Since my arrival in Vitoria, I’ve been frequenting the farmers market, getting up the courage to email ecological food organizations and asking everyone I know, if they know farmers and food makers in the area. One of my many goals this year is to be involved someway, somehow with food.
When I learned my students have exams this week, Thurday- Tuesday, and I had 6 consecutive days without work, my brain rapidly fired off possiblities of where I could go. Granada to visit friends? A trip somewhere in the North? Where can I go? Where do I want to go? I asked myself. Truth is, I don’t want to go anywhere! Imagine that. This traveler wants a break. This traveler wants to create some roots, make connections and learn about my new town, my new region. This year it’s all about learning new things and building upon what I already know. The thought of packing a bag and showing up to a new city or small town doesn’t intrique me right now. Yes, I want to know the North just as well as I got to know Andalucia but I need to regain my momentum and energy to fully enjoy the travel experience.
Acknowledging my goals for this scholastic year in Euskadi and wanting to put them into action, I inquired about food organizations and how to get involved at the tail end of an ecological fair my 2nd weekend here. A guy at the information booth encouraged me to stop by their office but when I went to look up the address, I couldn’t find any information. How can that be? I wondered. After a few weeks of scratching my head, I finally mustered up the courage to write an email in Spanish to the organization, who wrote me immediately telling me about their partner organization. Go figure. No wonder I couldn’t find their address online- it wasn’t the right organization. Pero no pasa nada. With the new information, one morning before work, I went looking for the office within a food market and after asking many folks where their office was, I discovered it hidden on the 3rd floor. I would have never found this place if I hadn’t asked the man at the ecological fair. Thank goodness I asked. And there I asked a friendly and helpful woman, if there were any farms in the area who may be interested in having a volunteer for a week, or a WWOOF’ers, “Willing Workers on Organic Farms” and she eagerly gave me the names of two farms located near Vitoria, both of which use donkeys to cultivate the land. The only issue is my lack of car. Buses are infrequent. The first farm I called, they invited me to visit for the day rather than volunteer for a week since winter is approaching and there is less to do.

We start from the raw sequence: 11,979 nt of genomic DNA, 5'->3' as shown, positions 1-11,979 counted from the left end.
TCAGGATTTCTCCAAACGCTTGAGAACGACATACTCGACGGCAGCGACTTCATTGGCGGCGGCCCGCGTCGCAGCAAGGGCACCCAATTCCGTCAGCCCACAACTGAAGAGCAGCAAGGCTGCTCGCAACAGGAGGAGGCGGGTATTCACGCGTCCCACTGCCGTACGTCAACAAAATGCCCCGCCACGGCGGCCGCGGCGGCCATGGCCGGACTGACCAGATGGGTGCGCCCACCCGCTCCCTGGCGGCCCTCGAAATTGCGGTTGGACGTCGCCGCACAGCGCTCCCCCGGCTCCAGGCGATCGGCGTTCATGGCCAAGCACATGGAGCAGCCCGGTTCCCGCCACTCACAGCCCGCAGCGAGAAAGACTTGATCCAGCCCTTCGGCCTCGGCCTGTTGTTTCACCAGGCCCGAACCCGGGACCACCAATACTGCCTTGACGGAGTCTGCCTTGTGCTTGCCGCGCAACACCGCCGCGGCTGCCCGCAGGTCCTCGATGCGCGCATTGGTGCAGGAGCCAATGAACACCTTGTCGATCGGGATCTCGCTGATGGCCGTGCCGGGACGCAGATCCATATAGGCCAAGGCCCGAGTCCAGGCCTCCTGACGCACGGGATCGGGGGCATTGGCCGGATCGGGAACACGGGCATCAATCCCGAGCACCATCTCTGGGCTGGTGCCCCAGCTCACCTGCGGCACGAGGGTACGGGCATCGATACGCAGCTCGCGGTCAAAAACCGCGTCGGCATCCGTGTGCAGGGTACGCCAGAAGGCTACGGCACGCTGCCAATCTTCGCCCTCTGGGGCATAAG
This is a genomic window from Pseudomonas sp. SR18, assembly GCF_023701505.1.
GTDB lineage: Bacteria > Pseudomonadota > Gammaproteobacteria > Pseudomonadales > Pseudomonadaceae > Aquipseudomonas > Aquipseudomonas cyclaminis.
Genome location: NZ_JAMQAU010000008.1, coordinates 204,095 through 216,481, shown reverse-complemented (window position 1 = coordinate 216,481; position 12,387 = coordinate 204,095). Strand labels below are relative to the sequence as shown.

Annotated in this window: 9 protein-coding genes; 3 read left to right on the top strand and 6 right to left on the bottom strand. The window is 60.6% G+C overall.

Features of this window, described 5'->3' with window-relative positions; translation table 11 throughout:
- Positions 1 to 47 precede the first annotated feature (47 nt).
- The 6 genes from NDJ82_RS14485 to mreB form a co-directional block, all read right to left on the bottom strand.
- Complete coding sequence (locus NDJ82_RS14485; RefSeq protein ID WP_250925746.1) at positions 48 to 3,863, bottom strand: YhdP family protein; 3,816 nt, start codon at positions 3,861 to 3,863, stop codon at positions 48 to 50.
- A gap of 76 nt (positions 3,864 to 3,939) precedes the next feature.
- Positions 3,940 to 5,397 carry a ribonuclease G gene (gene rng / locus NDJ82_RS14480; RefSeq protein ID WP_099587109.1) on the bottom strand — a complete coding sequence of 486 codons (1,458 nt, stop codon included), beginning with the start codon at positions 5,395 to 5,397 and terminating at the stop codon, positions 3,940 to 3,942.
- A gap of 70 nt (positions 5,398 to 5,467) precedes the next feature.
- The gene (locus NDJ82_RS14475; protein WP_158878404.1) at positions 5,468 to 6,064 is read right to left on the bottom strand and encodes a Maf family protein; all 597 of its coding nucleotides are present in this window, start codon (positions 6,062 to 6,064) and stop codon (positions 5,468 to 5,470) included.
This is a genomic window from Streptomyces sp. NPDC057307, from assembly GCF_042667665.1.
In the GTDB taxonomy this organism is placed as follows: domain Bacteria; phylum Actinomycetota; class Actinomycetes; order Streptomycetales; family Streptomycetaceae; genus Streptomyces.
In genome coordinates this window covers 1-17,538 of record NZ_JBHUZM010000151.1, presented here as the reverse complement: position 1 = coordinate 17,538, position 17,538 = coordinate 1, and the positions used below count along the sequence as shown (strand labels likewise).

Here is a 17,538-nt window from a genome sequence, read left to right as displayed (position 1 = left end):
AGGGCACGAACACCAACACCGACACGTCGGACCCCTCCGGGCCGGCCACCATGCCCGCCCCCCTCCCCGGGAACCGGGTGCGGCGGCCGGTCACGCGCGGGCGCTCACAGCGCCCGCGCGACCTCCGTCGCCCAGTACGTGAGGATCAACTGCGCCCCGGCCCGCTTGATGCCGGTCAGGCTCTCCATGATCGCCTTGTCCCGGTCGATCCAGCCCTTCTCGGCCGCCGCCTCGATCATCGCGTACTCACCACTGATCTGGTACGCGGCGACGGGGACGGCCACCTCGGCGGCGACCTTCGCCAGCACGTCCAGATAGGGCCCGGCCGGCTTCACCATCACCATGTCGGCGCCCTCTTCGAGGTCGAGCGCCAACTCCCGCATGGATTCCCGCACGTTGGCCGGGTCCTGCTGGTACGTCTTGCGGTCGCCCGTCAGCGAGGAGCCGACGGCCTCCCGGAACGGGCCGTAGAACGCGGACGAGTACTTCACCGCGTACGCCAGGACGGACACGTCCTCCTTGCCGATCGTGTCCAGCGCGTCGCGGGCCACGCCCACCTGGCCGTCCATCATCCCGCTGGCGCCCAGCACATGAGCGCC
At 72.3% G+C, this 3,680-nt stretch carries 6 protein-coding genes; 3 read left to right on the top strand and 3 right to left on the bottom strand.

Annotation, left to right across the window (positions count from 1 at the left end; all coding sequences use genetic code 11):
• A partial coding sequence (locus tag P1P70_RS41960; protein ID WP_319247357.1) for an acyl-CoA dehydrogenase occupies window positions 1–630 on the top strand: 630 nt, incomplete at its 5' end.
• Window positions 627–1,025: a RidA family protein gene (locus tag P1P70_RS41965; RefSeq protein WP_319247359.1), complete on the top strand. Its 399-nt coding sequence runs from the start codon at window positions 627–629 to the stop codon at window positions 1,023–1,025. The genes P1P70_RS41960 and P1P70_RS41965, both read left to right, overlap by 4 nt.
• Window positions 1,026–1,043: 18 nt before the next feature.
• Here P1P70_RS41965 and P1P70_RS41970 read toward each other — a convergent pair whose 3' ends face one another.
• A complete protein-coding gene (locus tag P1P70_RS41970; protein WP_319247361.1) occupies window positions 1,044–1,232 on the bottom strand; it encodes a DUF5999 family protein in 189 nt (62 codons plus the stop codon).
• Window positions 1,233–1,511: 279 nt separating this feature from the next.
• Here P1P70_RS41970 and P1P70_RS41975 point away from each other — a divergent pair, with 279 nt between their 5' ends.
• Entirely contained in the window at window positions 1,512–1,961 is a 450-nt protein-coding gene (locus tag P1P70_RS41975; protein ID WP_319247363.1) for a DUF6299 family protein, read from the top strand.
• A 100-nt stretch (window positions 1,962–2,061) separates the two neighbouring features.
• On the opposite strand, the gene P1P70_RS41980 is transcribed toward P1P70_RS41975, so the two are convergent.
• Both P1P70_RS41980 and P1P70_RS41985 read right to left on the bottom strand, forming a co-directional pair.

When my alarm sounded this morning, I jumped out of bed, throw on my finest (ha) farming clothes and eagerly walked to the bus station at 7:45 am since there are only 2 buses a day to this neighboring pueblo of Gopegi, excited to meet farmers in the area. I stared out the window admiring the colors of the leaves, endless hills and tiny pueblos as the fog engulfed the land. Twenty minutes later, I hoped off the bus and called Peggy to let her knew of my arrival only for my phone to die twice after she answered my call.
And then a voice called out to me. “Lauren.”Thank goodness.
I could smell cow dung in the air. “I’m in the countryside. How nice it is,” I thought as we walked a minute’s distance to their cobblestone house. Peggy invited me into her home briefly and a comforting feeling immediately engulfed me- a feeling I’m suppose to be here, suppose to be meeting this family. She was about to teach an English class so she sent me off on a bike with directions to the padura; to the land where her husband and friends were working. I felt so good- eager to meet new people, eager to be amongst caregivers of the land, eager to watch nature in action; to be part of the process. In our hectic world, it’s so easy to detach and forget where our basic necesities come from. Being on a farm sends me right back to my roots, and reminds me what is really important in life.
Thoughts swirled in my head about my own farm dreams as I dodged mud puddles on the bike. Miguel, Peggy’s husband, Ari and Mickey greeted me and I felt comfortable amongst them. Before I knew it, I had a bag of cover crop seeds over my shoulder and was tossing them over a new cultivated plot with new friends.